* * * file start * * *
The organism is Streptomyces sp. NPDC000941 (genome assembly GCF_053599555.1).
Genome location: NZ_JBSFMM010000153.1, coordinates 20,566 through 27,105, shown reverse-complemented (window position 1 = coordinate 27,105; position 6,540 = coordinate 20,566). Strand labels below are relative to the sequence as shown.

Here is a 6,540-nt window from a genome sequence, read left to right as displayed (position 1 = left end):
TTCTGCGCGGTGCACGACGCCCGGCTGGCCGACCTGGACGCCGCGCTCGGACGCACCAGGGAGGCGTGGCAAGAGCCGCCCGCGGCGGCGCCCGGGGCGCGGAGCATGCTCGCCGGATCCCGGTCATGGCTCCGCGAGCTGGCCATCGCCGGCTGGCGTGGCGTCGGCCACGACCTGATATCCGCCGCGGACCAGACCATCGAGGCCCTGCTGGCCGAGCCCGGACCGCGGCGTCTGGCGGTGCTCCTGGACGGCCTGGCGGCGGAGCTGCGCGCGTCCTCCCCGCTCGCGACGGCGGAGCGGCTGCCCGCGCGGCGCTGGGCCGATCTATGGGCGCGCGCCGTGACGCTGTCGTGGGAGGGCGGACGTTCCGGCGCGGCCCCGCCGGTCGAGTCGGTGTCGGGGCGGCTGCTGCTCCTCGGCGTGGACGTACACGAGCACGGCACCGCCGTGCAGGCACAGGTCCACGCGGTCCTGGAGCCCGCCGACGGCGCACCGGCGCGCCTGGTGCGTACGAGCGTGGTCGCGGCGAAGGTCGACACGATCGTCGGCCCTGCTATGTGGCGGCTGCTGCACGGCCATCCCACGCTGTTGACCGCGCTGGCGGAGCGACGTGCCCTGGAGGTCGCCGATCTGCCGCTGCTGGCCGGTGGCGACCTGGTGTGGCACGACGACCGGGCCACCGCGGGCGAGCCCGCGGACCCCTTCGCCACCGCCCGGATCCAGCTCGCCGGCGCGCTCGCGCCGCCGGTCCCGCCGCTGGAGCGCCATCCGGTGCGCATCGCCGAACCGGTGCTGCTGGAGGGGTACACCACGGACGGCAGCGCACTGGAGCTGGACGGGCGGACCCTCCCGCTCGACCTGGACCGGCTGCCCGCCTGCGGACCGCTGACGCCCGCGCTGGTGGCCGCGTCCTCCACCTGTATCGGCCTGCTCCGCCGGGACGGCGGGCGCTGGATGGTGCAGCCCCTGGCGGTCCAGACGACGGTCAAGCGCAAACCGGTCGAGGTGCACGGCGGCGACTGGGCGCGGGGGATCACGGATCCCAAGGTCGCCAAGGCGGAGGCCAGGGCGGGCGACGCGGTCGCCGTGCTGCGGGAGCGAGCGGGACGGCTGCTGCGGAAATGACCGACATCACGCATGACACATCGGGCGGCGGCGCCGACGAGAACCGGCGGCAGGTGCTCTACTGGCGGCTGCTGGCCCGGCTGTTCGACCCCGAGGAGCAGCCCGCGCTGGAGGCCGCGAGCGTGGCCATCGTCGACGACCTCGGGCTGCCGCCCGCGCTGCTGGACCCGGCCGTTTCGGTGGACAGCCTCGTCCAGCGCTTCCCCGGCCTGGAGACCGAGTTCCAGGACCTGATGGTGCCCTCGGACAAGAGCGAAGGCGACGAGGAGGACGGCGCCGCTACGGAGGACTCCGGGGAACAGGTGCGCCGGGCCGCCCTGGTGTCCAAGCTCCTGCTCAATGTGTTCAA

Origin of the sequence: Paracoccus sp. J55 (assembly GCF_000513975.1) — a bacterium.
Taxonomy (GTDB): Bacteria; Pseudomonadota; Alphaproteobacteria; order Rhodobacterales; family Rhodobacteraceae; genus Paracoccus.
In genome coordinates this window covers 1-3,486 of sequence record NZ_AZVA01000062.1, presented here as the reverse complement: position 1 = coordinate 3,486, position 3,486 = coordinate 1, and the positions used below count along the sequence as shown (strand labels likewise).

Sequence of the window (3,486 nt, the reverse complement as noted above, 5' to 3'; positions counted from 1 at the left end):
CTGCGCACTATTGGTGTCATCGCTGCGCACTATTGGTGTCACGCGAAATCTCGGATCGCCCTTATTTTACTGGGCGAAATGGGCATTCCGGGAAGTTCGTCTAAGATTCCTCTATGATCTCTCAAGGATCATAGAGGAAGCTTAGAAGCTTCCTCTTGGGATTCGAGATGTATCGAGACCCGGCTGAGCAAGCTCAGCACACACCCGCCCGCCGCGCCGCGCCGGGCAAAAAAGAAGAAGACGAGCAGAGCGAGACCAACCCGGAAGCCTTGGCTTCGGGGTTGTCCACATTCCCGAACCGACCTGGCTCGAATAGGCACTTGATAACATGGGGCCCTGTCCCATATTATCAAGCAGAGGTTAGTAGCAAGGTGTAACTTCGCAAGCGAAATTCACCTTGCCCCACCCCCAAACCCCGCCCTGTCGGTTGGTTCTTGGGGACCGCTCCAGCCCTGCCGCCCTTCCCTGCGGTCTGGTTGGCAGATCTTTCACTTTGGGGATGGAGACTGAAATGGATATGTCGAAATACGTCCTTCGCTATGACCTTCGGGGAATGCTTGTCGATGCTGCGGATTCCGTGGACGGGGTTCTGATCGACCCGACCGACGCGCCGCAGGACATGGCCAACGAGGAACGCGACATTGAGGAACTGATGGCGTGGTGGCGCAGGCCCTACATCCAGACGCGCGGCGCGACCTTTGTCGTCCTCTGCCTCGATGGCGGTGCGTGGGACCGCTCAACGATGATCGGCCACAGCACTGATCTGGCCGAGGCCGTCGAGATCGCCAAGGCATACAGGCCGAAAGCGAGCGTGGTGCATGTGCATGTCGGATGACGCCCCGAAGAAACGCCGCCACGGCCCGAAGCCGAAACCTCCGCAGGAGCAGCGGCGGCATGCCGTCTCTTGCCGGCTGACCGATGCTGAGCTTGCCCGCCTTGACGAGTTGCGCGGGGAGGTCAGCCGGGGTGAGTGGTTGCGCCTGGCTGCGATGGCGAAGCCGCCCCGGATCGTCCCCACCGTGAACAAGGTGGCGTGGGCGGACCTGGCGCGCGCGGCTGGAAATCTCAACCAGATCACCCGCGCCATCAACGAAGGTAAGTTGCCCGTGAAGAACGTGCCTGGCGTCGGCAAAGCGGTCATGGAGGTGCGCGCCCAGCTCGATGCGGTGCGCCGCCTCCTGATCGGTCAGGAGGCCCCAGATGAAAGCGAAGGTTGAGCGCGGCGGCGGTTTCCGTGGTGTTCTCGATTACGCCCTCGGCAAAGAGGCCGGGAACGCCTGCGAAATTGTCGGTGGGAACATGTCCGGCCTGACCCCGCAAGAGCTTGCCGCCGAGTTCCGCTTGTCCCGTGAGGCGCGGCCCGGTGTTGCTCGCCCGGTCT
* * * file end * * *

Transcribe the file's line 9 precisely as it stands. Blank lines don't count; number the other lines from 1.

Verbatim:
CTGCGCACTATTGGTGTCATCGCTGCGCACTATTGGTGTCACGCGAAATCTCGGATCGCCCTTATTTTACTGGGCGAAATGGGCATTCCGGGAAGTTCGTCTAAGATTCCTCTATGATCTCTCAAGGATCATAGAGGAAGCTTAGAAGCTTCCTCTTGGGATTCGAGATGTATCGAGACCCGGCTGAGCAAGCTCAGCACACACCCGCCCGCCGCGCCGCGCCGGGCAAAAAAGAAGAAGACGAGCAGAGCGAGACCAACCCGGAAGCCTTGGCTTCGGGGTTGTCCACATTCCCGAACCGACCTGGCTCGAATAGGCACTTGATAACATGGGGCCCTGTCCCATATTATCAAGCAGAGGTTAGTAGCAAGGTGTAACTTCGCAAGCGAAATTCACCTTGCCCCACCCCCAAACCCCGCCCTGTCGGTTGGTTCTTGGGGACCGCTCCAGCCCTGCCGCCCTTCCCTGCGGTCTGGTTGGCAGATCTTTCACTTTGGGGATGGAGACTGAAATGGATATGTCGAAATACGTCCTTCGCTATGACCTTCGGGGAATGCTTGTCGATGCTGCGGATTCCGTGGACGGGGTTCTGATCGACCCGACCGACGCGCCGCAGGACATGGCCAACGAGGAACGCGACATTGAGGAACTGATGGCGTGGTGGCGCAGGCCCTACATCCAGACGCGCGGCGCGACCTTTGTCGTCCTCTGCCTCGATGGCGGTGCGTGGGACCGCTCAACGATGATCGGCCACAGCACTGATCTGGCCGAGGCCGTCGAGATCGCCAAGGCATACAGGCCGAAAGCGAGCGTGGTGCATGTGCATGTCGGATGACGCCCCGAAGAAACGCCGCCACGGCCCGAAGCCGAAACCTCCGCAGGAGCAGCGGCGGCATGCCGTCTCTTGCCGGCTGACCGATGCTGAGCTTGCCCGCCTTGACGAGTTGCGCGGGGAGGTCAGCCGGGGTGAGTGGTTGCGCCTGGCTGCGATGGCGAAGCCGCCCCGGATCGTCCCCACCGTGAACAAGGTGGCGTGGGCGGACCTGGCGCGCGCGGCTGGAAATCTCAACCAGATCACCCGCGCCATCAACGAAGGTAAGTTGCCCGTGAAGAACGTGCCTGGCGTCGGCAAAGCGGTCATGGAGGTGCGCGCCCAGCTCGATGCGGTGCGCCGCCTCCTGATCGGTCAGGAGGCCCCAGATGAAAGCGAAGGTTGAGCGCGGCGGCGGTTTCCGTGGTGTTCTCGATTACGCCCTCGGCAAAGAGGCCGGGAACGCCTGCGAAATTGTCGGTGGGAACATGTCCGGCCTGACCCCGCAAGAGCTTGCCGCCGAGTTCCGCTTGTCCCGTGAGGCGCGGCCCGGTGTTGCTCGCCCGGTCT